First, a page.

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Bars We Love: Okra, Phoenix

Bars We Love: Okra, Phoenix: Jill Richards Photography

Jill Richards Photography

Drinking is easy. Finding the right bar, not so easy. We’re here to help. As a public service to all of you thirsty explorers, every week we highlight the best bars in America and tell you what makes them so damn great. This week we’ve got a bar that’s dishing out Southern hospitality in the Grand Canyon State.

NAME: Okra Cookhouse & Cocktails
LOCATION: Uptown Phoenix, Arizona
EST: 2015
ON THE JUKEBOX: The Black Keys, War, The Rolling Stones

Okra Julep (Four roses private barrel bourbon, mint and turbinado sugar) / Jill Richards Photography

Okra Julep (Four roses private barrel bourbon, mint and turbinado sugar) / Jill Richards Photography

WHAT TO ORDER (NEWBIES): Okra Cup: homemade Pimm’s, strawberries, cucumbers, lemon and seltzer
WHAT TO ORDER (REGULARS): Dog Will Hunt: Buffalo Trace bourbon, Del Maguey Vida mezcal, Bigallet amer liqueur and homemade pecan falernum

WHY WE LOVE IT: Even if you haven’t been to Phoenix before, you can surmise a thing or two about the bar culture: it’s hot. Citrus-based drinks do well here because they cut through the heat and outdoor patios are essential. But one thing you may not expect? The sizzling popularity of a bar specializing in Southern drinks.

“We’re still very much a transplant state,” says Micah Olson, co-owner and head mixologist of Okra Cookhouse & Cocktails. “Many of the people who live here are only first or second generation.” One of those transplants is Olson’s business partner, Cullen Campbell, a chef who grew up in Arkansas. The duo had success with their first venture in Phoenix, the Italian bar and restaurant Crudo, so they followed it up with the Southern-inspired Okra last year. “Cullen wanted to get back to his roots and reinterpret the food he ate on his family farm,” Olson says. “I’m a bourbon drinker, so I was happy with that.”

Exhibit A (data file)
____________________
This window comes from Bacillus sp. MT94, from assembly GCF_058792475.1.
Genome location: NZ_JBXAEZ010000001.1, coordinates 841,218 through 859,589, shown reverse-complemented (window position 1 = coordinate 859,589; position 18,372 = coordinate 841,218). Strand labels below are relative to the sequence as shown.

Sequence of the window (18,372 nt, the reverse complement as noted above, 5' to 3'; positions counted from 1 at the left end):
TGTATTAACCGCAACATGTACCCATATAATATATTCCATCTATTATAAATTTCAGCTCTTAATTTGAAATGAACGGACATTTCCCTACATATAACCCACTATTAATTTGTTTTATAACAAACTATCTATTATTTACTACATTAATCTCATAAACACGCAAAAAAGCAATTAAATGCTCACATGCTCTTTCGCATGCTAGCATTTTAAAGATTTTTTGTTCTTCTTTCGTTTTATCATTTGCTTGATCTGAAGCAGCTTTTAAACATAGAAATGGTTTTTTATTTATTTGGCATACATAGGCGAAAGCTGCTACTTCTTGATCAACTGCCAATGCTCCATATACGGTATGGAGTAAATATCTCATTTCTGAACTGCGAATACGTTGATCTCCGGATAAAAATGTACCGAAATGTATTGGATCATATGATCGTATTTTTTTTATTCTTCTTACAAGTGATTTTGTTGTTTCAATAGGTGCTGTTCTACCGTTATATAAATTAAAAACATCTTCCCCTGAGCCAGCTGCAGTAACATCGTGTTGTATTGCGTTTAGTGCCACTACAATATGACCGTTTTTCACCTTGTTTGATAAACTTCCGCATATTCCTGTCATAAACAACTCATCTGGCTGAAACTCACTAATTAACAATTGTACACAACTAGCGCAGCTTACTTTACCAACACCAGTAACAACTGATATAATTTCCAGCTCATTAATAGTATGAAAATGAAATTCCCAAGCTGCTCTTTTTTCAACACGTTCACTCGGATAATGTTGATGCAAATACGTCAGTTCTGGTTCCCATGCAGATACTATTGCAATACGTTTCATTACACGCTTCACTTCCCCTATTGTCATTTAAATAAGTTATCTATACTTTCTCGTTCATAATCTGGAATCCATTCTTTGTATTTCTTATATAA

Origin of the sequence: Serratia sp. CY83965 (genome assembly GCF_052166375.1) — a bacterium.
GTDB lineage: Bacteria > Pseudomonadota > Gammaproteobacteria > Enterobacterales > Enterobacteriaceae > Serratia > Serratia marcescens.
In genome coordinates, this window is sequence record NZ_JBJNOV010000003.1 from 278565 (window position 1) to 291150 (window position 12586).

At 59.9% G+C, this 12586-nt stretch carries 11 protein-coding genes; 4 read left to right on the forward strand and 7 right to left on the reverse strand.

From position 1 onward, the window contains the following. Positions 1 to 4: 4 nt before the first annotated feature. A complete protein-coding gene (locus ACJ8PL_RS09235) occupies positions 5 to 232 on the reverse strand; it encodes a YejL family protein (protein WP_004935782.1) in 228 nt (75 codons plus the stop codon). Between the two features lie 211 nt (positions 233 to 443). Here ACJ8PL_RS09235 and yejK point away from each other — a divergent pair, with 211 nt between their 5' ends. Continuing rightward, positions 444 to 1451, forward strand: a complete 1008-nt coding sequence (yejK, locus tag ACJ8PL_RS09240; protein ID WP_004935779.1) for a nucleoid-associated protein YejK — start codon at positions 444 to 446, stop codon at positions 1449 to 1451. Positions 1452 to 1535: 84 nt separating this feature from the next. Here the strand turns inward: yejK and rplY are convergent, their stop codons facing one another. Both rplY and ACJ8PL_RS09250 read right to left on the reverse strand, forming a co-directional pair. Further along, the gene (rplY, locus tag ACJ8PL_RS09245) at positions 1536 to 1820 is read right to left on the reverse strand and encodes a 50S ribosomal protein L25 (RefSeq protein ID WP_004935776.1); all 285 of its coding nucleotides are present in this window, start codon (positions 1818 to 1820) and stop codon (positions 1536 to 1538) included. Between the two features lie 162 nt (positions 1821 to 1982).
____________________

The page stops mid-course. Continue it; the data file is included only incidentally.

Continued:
Okra, like a good country barn, has an industrial yet comfy feel to it. The overhead rafters are exposed, balls of what looks like twine hang from the ceiling and the wooden backbar is filled with tons of bottles of whiskey. The menu includes modern creations like the Noggin’ Buster, made of rum, peaches, allspice, cream and a whole egg, plus classic Southern cocktails such as the Sazerac and Seelbach.

Bone marrow, biscuit and oxtail-pepper jam / Jill Richards Photography

Bone marrow, biscuit and oxtail-pepper jam / Jill Richards Photography

An entire section of the menu is dedicated to craft juleps, a ubiquitous Kentucky drink that is hard to find outside of the Bluegrass State. “Juleps are something that people aren’t drinking,” Olson says. “I wanted to give it a little life.” He has five versions of the traditional bourbon swill on the menu, including one made with Champagne and rosemary and another made with mezcal and mint.

Fresh herbs, chilis and tropical fruits shine at Okra. “People don’t think of Arizona as being an agricultural state, but we have 330 days of sun and we grow a lot of produce here,” Olson says. His drinks are especially garden-to-glass. “I piggyback off of the chef’s orders with local farmers and try to use some of the same stuff in my cocktails that he’s using in the kitchen.” The food menu will be familiar to anyone with a passing knowledge of the South; it includes dishes like Tennessee hot chicken, pig cheek pot pie and hush puppies. “Our food is really rich and has a lot of butter and cream, so our cocktails tend to be high in alcohol or high in acid to wash the fat away and refresh your palette between bites,” Olson says.

Uptown Phoenix, where Okra is located, is currently exploding with bars and restaurants; Olson could name eight big ones that are opening on his street this year. And as the nightlife scene grows around it, God willing and the creek don’t rise, Okra will keep its porch lights on, a beacon for the parched visitors looking for a place to remind them of home.

Jill Richards Photography

Jill Richards Photography

Alyson Sheppard writes about bars and restaurants for She grew up in Alabama. Find her on Twitter: @amshep

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